In June 2008, we bade farewell to Capt Cresswell with a very memorable dining out even if we did take one casualty with a dance off and the Mess hosted the Officers’ Mess after the Regimental Boxing night. The Mess held its Summer Ball in July with the theme of 1960’s/70’s/80’s. Some great outfits were dug out of moth balls with the world’s largest “afro” proudly donned by the QM, Maj Cotterill. Sgt Brough cut some outrageous shapes on the dance floor dressed as a slightly overweight Dangermouse. It is a shame he wasn’t as sure-footed in Otterburn during B Company’s CALFEX!!! The casino tables proved a big hit with the single Sergeants, however, not sure if that was for the gambling or the young female croupier. The night was a fantastic success and it is with great thanks to the hard work of D Coy SNCOs under the direction of WO2 Clarke. The month of October saw the dining out of Capt “Dog” Hallam and, yet again, to the cry of “Man Down”, there was a casualty - only this time it was on the hang tough competition.

Since September, most of the Mess members have been away for different courses, range packages and exercises as part of PDT. November saw Christmas arrive early in the shape of the Christmas Draw: a joint committee of A and C Company SNCOs planned the event but, due to a last minute change to an exercise yet again, WO2 Clarke and his seniors were left to finalise the plans and tie all the loose ends and again, as expected, he produced a fantastic night; both Nobby and his crew are now available for function hire at reasonable rates. It was not until the Games Night in December that the Mess was finally back together for some well-earned drinks and merriment before Christmas. The Mess again hosted the officers for this event and, after the officers took their time to get into the correct dress code for the night, the games began. Some interesting jousting amongst some of the officers and seniors followed by some Platoon Commander/ Platoon Sergeant Dance offs. Again, Sgt Brough cut some great shapes, however, Sgt Burrell’s efforts left a lot to be desired. Eventually, the Adjutant stepped up to the plate and surprised all with his dexterity and grace. The officers managed to bring three non-combatants with them so, for their own safety, they were dressed accordingly and looked after by a responsible SNCO. The night was a great success with the WOs’ & Sgts’ Mess predictably taking the honours. We look forward to our return invitation next year to the Officers’ Mess: it will make an interesting away match…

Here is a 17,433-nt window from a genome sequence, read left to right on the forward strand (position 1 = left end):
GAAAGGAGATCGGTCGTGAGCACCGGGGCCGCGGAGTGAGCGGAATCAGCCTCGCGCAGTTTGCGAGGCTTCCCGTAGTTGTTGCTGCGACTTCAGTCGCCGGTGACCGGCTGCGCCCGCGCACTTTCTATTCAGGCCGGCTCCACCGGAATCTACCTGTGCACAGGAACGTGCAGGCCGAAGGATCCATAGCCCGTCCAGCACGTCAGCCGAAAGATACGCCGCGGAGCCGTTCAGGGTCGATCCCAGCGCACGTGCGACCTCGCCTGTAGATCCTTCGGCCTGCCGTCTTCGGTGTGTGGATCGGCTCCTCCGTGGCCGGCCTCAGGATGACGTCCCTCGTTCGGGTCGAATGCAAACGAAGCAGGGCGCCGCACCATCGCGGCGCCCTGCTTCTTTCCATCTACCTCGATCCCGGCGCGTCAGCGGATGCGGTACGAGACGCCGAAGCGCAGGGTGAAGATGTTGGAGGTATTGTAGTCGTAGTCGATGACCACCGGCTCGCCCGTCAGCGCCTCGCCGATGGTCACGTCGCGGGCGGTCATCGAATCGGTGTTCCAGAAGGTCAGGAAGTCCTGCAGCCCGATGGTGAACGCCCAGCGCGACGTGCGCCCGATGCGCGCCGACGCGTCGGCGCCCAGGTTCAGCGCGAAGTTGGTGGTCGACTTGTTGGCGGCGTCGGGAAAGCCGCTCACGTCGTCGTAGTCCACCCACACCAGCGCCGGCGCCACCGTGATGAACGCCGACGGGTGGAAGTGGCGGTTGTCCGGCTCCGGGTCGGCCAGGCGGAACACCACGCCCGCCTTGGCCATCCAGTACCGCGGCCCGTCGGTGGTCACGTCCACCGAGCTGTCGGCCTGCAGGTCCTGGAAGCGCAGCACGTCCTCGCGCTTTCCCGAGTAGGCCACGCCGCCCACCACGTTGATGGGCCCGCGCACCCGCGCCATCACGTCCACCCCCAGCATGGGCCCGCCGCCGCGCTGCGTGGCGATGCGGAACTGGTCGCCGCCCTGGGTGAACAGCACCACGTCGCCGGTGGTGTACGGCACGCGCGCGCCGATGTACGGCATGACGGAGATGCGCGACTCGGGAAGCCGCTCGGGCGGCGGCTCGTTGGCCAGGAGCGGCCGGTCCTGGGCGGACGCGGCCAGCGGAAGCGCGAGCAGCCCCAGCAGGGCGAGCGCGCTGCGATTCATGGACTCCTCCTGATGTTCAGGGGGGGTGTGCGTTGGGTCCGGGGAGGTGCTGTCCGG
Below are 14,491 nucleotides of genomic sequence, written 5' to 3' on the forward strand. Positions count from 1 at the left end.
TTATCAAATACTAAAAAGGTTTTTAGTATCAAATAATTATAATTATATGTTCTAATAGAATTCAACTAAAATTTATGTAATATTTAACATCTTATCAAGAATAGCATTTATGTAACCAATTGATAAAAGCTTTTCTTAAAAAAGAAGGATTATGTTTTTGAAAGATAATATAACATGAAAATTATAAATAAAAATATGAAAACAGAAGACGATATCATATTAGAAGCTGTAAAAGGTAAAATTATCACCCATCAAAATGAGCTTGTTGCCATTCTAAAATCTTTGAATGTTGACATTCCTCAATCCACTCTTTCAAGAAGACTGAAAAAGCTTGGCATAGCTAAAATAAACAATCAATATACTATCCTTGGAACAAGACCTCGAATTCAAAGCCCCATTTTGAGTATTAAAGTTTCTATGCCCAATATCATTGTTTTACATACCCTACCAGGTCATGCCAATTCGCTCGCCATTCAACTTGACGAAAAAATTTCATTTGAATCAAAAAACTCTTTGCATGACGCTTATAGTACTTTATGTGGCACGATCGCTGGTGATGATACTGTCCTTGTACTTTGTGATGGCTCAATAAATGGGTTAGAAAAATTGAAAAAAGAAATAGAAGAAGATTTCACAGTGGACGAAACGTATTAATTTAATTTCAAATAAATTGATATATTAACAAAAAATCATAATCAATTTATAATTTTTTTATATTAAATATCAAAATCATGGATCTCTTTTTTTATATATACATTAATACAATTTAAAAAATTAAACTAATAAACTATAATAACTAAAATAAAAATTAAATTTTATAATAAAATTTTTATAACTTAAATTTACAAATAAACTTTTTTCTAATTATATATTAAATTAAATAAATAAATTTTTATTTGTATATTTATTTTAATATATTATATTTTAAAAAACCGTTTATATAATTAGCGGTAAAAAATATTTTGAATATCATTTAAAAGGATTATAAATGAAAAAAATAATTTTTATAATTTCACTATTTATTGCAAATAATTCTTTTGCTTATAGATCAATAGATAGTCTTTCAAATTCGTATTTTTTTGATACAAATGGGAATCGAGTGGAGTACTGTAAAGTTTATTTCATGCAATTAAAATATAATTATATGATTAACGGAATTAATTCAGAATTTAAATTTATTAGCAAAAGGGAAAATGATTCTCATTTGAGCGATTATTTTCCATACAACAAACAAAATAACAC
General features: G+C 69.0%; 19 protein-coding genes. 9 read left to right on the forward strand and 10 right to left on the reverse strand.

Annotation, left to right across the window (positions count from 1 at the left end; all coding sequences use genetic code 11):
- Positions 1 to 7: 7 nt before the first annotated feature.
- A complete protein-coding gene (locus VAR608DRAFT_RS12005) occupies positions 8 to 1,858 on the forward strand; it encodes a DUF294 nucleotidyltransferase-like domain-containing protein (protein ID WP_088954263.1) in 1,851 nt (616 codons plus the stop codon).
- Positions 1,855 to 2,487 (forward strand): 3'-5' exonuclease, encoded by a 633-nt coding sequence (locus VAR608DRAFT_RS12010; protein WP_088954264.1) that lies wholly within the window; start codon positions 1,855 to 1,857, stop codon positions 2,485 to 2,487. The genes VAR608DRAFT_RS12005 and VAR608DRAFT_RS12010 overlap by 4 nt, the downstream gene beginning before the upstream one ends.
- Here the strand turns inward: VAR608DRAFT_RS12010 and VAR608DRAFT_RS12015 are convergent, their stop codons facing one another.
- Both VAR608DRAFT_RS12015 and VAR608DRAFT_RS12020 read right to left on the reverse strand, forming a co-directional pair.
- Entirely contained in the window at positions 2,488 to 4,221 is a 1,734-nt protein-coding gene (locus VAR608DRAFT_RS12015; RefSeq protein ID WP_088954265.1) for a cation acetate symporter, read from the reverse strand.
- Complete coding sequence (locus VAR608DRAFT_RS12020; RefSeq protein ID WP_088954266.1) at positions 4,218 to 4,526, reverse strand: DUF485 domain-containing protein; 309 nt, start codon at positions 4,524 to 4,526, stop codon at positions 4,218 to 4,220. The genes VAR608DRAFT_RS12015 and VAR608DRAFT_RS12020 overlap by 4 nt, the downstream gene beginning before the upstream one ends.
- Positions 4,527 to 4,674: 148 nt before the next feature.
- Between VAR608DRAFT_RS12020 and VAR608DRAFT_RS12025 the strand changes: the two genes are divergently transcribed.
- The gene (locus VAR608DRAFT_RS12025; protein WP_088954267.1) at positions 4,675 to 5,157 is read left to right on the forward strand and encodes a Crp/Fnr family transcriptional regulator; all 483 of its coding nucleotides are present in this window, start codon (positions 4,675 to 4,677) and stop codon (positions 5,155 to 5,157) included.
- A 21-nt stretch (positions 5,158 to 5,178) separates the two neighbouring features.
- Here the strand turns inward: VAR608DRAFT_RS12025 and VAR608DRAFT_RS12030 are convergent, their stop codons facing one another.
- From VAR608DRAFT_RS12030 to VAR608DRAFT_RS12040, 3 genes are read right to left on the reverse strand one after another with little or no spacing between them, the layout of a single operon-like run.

In January, almost the whole Mess deployed to Otterburn to run the Brigade CALFEX for a couple of weeks before deploying onto the MRX and then finally in February returning to Palace to start the Pre-deployment administration and freight. Late February saw the Battalion go on some well- earned leave before returning for deployment with Bn HQ leading followed closely by the OMLT and finally with A and B Companies deploying last under command of the Light Dragoons Battle Group. On this deployment, the Battalion are spread throughout the operational theatre of Afghanistan in a myriad of different rôles and tasks; it will be a hard, testing tour but one, as always, that will find the SNCOs of 2 MERCIAN staying true to the motto “Stand Firm, Strike Hard” at every opportunity.

CSgt Ben Cox [Picture: MOD Media Ops]

Finally, congratulations go to WO2 (RQMS (T)) Mitchell on his promotion to WO1 (RSM) 3 MERCIAN: we wish him well. Congratulations, also, to WO2 (RQMS (M)) Lewis on his selection for promotion to WO1 and appointment as RSM 2 MERCIAN after Easter 2010.

The Mercian Eagle October 2009 47